Thomas Whiteside (April 21, 1918 – October 6, 1997) was an American journalist.
A journalist is a person who collects, writes, or distributes news or other current information to the public. A journalist's work is called journalism. A journalist can work with general issues or specialize in certain issues. However, most journalists tend to specialize, and by cooperating with other journalists, produce journals that span many topics. For example, a sports journalist covers news within the world of sports, but this journalist may be a part of a newspaper that covers many different topics.
Born in Berwick-Upon-Tweed, Whiteside studied at the University of Chicago. During World War II, he worked for the Office of War Propaganda, compiling reports on Axis propaganda. His work appeared in the Newsweek, The New Republic, and The New Yorker.He was instrumental in publicizing the damage of Agent Orange. He died in West Cornwall, Connecticut in 1997.
The University of Chicago is a private research university in Chicago, Illinois. Founded in 1890, the school is located on a 217-acre campus in Chicago's Hyde Park neighborhood, near Lake Michigan. The University of Chicago holds top-ten positions in various national and international rankings.
Agent Orange is a herbicide and defoliant chemical, one of the "tactical use" Rainbow Herbicides. It is widely known for its use by the U.S. military as part of its herbicidal warfare program, Operation Ranch Hand, during the Vietnam War from 1961 to 1971. It is a mixture of equal parts of two herbicides, 2,4,5-T and 2,4-D. In addition to its damaging environmental effects, traces of dioxin found in the mixture have caused major health problems for many individuals who were exposed.
The International Standard Book Number (ISBN) is a numeric commercial book identifier which is intended to be unique. Publishers purchase ISBNs from an affiliate of the International ISBN Agency.
A Clockwork Orange is a dystopian satirical black comedy novel by English writer Anthony Burgess, published in 1962. It is set in a near-future society that has a youth subculture of extreme violence. The teenage protagonist, Alex, narrates his violent exploits and his experiences with state authorities intent on reforming him. The book is partially written in a Russian-influenced argot called "Nadsat", which takes its name from the Russian suffix that is equivalent to '-teen' in English. According to Burgess, it was a jeu d'esprit written in just three weeks.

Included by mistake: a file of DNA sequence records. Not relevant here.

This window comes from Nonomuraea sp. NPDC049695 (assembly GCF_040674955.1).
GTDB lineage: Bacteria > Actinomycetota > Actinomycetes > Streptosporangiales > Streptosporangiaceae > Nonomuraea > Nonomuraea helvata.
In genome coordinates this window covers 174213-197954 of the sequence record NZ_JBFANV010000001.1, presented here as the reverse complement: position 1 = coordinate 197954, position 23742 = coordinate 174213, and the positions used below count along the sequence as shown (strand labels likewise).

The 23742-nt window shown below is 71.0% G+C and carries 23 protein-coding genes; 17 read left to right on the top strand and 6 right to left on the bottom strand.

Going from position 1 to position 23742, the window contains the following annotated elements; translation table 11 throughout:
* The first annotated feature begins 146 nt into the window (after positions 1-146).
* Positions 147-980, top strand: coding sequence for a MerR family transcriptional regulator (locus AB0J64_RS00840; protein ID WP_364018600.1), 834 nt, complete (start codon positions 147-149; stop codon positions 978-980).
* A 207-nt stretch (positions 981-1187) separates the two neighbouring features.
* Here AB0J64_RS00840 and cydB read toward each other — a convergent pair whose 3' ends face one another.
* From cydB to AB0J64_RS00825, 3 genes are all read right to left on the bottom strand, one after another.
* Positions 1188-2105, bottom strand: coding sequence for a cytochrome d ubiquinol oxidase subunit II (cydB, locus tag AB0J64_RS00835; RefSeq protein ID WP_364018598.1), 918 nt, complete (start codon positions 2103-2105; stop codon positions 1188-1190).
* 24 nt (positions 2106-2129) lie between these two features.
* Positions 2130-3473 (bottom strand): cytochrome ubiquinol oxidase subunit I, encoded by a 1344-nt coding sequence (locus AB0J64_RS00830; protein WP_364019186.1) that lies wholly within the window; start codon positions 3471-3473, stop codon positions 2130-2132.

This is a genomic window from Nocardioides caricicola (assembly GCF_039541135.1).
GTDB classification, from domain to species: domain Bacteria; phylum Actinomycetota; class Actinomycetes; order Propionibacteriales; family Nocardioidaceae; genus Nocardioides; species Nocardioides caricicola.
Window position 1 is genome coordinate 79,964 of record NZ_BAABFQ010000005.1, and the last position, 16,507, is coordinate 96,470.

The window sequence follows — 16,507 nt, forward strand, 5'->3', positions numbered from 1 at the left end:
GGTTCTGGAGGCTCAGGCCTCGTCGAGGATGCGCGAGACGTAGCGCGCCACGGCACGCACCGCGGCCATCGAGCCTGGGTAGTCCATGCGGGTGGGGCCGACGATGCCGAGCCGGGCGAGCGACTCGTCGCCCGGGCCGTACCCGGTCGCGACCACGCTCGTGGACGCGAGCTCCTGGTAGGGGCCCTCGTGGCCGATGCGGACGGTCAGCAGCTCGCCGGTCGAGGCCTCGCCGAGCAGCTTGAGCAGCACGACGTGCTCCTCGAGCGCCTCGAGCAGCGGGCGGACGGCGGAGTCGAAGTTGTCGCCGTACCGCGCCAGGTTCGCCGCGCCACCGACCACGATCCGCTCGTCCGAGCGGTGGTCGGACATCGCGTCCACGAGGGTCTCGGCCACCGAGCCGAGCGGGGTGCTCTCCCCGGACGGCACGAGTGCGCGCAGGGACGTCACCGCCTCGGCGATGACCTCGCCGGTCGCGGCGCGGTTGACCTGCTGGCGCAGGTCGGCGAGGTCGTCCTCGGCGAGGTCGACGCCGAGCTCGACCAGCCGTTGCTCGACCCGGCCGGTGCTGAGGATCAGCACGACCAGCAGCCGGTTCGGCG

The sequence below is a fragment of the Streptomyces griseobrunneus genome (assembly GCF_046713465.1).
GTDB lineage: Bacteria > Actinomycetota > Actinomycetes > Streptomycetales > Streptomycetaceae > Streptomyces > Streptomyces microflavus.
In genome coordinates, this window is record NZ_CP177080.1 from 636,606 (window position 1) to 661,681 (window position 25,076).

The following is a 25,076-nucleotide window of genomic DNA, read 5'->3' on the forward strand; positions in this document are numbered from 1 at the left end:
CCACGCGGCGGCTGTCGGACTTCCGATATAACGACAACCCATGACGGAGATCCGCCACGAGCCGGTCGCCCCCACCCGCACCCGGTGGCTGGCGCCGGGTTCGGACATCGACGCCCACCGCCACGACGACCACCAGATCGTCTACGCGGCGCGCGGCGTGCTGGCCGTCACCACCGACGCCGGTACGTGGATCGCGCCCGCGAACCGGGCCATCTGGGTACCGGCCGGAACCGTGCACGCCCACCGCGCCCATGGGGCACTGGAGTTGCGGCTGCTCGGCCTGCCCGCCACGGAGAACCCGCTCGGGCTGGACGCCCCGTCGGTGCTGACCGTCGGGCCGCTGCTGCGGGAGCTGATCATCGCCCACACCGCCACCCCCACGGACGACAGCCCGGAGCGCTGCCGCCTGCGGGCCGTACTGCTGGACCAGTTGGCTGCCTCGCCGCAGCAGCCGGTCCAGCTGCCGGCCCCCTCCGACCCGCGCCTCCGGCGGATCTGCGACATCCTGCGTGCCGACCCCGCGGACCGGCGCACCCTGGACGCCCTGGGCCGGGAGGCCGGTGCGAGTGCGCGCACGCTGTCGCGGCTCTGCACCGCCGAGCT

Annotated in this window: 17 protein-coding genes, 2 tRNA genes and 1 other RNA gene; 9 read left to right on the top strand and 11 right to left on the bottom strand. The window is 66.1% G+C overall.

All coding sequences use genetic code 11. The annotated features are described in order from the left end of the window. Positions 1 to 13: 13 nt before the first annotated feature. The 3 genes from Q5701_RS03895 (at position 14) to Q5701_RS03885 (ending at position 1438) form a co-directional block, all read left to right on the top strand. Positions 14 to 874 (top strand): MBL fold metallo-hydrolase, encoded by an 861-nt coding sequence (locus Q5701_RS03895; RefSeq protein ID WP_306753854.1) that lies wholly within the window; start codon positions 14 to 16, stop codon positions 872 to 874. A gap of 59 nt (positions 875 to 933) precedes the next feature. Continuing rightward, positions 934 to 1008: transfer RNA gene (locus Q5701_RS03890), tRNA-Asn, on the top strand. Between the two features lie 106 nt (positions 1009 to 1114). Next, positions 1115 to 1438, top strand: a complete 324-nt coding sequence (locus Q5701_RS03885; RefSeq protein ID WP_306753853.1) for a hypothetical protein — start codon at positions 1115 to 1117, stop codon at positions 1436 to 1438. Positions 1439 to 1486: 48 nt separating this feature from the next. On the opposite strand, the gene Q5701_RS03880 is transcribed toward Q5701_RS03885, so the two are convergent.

Gor is the Counter-Earth setting for an extended series of sword and planet novels by author and philosophy professor John Norman. The series is inspired particularly by the Barsoom series and Almuric, but is also known for its content combining philosophy, erotica and science fantasy. The series is known for its repeated depiction of sexual fantasies involving men abducting and physically and sexually brutalizing women, who grow to enjoy their submissive state. According to The Encyclopedia of Science Fiction, Norman's "sexual philosophy" is "widely detested", but the books have inspired a Gorean subculture.
Steve Berry is an American author and former attorney currently living in St. Augustine, Florida. He is a graduate of Mercer University's Walter F. George School of Law. He was a trial lawyer for 30 years and held elective office for 14 of those years. He is a founding member of International Thriller Writers—a group of more than 4,200 thriller writers from around the world—and served three years as its co-president.
Sharyn McCrumb is an American writer whose books celebrate the history and folklore of Appalachia. McCrumb is the winner of numerous literary awards, and the author of the Elizabeth McPherson mystery series, the Ballad series, and the St. Dale series.
Sarah Smith is an American author living in Brookline, Massachusetts.
This is a list of alleged UFO sightings in the United States.
Shanna Swendson is an American author of romance novels and chick lit. She has also written under the pseudonym Samantha Carter. Swendson is perhaps best known for the "Katie Chandler" series of novels, beginning with the 2005 publication of Enchanted, Inc.
Miss U.S. Television was a series of contests held by the DuMont Television Network and its affiliates during 1950. The contest searched for the woman "with the most outstanding talent and beauty".
Judith Baumel is an American poet.
Joshua Weiner is an American poet.
Joan L. Chase was an American novelist.
Emily Carter is an American writer. Her work has appeared in The New Yorker, Story, Gathering of the Tribes, Between C & D, Artforum, Open City, Great River Review, and Poz.
UdiWWW is an early, now discontinued freeware graphical HTML 3.2 web browser for 16-bit and 32-bit Microsoft Windows. It was written and developed by Bernd Richter in C/C++ from 1995 to 1996. Following the release of version 1.2 in April 1996, Richter ceased development, stating "let Microsoft with the ActiveX Development Kit do the rest."
Erica Funkhouser is an American poet.
epguides is a website dedicated to English language radio and television shows. Established in 1995 as The Episode Guides Page, it originally offered fan-compiled episode guides for hundreds of United States and United Kingdom series. In 1999, the site's name was changed to epguides and moved to a separate domain name.
Our Secret Weapon: The Truth was a public affairs program broadcast on the DuMont Television Network from October 22, 1950 to April 17, 1951 and hosted by conservative commentators Leo Cherne and Ralph de Toledano.
Light's Diamond Jubilee (1954) is a two-hour TV special that aired on October 24, 1954, on all four U.S. television networks of the time, DuMont, CBS, NBC, and ABC. The special won a Primetime Emmy Award for Victor Young for Best Music for a Variety or Dramatic series.
List of the published work of Robert Silverberg, American science fiction author.